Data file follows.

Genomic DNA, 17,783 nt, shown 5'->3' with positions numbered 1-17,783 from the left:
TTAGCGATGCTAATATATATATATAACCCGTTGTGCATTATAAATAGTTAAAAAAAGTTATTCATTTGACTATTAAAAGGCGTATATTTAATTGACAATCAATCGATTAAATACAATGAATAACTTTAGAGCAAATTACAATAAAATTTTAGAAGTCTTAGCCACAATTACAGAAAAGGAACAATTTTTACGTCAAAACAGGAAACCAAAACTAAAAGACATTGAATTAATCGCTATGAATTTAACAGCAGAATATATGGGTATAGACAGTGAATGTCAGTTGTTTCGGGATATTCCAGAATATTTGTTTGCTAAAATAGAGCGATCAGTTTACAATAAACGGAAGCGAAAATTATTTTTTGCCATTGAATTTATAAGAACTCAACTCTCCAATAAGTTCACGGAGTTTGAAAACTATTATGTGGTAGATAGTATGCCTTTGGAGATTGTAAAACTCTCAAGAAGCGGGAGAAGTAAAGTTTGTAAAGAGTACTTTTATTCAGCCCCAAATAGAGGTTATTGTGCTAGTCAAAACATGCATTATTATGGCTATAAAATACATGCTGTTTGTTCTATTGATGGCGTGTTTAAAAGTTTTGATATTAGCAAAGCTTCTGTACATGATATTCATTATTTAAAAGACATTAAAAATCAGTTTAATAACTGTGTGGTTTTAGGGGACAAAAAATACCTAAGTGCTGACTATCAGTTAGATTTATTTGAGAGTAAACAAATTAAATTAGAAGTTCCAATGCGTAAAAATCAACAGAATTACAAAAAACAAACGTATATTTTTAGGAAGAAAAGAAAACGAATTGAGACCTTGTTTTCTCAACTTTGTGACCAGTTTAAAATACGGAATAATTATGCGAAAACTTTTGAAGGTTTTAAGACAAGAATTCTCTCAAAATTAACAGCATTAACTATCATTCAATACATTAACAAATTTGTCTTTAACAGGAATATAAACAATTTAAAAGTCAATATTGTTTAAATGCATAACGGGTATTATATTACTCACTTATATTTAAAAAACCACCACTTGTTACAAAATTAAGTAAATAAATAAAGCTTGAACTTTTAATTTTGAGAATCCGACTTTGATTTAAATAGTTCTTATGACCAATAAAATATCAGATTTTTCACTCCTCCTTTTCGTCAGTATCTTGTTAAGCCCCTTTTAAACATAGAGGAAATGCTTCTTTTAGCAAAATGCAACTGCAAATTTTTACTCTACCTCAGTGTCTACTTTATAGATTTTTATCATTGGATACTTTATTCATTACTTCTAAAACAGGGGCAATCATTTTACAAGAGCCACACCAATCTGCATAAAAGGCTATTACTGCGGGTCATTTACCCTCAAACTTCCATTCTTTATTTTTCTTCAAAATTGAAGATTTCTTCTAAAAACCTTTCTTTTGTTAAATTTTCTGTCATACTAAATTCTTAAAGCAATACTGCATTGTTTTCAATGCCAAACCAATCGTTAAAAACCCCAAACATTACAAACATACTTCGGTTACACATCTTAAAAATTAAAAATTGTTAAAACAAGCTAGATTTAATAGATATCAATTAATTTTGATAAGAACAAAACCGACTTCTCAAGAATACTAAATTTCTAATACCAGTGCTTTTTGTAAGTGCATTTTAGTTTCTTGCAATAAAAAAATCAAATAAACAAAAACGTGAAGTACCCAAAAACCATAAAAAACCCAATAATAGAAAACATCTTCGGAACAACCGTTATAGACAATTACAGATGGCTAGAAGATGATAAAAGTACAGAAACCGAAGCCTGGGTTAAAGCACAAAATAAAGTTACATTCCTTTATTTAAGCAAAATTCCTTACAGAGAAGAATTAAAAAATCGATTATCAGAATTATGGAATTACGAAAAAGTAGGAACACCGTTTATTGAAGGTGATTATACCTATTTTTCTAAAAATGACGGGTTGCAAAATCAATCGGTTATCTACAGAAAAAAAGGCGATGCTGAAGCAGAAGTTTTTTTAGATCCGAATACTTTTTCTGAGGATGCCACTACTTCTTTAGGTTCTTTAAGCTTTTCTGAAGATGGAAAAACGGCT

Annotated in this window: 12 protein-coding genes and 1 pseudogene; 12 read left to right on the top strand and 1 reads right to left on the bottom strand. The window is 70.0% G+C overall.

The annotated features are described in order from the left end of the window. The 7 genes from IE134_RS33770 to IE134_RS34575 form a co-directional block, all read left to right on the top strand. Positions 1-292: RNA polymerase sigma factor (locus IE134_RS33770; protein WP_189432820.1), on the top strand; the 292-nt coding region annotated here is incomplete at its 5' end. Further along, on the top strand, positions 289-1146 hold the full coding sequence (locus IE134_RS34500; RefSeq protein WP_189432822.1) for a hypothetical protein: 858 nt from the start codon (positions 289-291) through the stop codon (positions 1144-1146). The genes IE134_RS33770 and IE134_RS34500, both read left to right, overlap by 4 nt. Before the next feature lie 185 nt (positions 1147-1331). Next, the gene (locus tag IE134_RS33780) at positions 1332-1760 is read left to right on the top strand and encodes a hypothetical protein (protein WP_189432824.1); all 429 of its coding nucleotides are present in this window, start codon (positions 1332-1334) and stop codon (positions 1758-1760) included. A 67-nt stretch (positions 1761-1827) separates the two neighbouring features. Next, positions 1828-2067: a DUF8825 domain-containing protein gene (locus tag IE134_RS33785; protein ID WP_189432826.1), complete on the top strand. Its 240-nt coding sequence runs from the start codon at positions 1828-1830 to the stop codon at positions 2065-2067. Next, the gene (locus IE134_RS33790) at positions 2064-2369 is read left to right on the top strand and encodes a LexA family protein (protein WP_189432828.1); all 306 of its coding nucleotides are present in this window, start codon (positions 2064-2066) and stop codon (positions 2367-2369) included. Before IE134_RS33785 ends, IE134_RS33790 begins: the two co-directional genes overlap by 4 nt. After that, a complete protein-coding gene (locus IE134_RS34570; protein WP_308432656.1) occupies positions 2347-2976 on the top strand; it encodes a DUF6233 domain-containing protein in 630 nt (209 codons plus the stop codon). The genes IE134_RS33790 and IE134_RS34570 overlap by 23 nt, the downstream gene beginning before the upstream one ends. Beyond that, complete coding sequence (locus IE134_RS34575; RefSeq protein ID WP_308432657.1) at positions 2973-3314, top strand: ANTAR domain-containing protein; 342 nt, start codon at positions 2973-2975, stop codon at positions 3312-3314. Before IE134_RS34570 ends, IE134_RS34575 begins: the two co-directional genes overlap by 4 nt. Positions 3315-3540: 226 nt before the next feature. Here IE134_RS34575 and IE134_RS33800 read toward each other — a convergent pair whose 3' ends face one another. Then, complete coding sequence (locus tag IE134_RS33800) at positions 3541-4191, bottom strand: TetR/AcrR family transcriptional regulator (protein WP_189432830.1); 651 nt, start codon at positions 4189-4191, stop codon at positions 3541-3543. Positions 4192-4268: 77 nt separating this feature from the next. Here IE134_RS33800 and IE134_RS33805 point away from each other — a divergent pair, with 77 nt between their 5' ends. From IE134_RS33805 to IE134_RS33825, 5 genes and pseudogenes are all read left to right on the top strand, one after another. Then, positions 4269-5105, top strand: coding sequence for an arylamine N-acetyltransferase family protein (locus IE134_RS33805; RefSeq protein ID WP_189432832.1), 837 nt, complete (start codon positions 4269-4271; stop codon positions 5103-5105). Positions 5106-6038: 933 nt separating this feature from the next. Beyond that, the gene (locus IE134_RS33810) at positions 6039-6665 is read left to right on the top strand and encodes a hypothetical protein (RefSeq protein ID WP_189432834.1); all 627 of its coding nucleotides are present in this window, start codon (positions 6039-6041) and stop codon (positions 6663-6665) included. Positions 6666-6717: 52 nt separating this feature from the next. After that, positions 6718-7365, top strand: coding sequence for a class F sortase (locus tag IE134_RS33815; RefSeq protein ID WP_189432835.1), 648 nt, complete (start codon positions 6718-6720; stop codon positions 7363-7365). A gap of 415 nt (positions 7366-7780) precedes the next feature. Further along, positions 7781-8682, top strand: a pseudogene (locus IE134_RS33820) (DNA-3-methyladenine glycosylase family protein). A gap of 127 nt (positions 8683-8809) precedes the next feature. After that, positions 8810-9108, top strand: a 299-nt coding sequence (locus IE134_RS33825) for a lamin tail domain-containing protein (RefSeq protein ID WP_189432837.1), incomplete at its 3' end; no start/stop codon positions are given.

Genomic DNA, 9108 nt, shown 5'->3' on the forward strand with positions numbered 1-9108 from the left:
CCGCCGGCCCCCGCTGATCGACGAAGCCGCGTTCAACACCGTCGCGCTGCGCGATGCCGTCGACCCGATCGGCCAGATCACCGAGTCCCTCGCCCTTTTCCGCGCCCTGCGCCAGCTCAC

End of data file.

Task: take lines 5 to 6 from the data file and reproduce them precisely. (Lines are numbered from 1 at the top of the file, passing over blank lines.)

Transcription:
Genomic DNA, 9108 nt, shown 5'->3' on the forward strand with positions numbered 1-9108 from the left:
CCGCCGGCCCCCGCTGATCGACGAAGCCGCGTTCAACACCGTCGCGCTGCGCGATGCCGTCGACCCGATCGGCCAGATCACCGAGTCCCTCGCCCTTTTCCGCGCCCTGCGCCAGCTCAC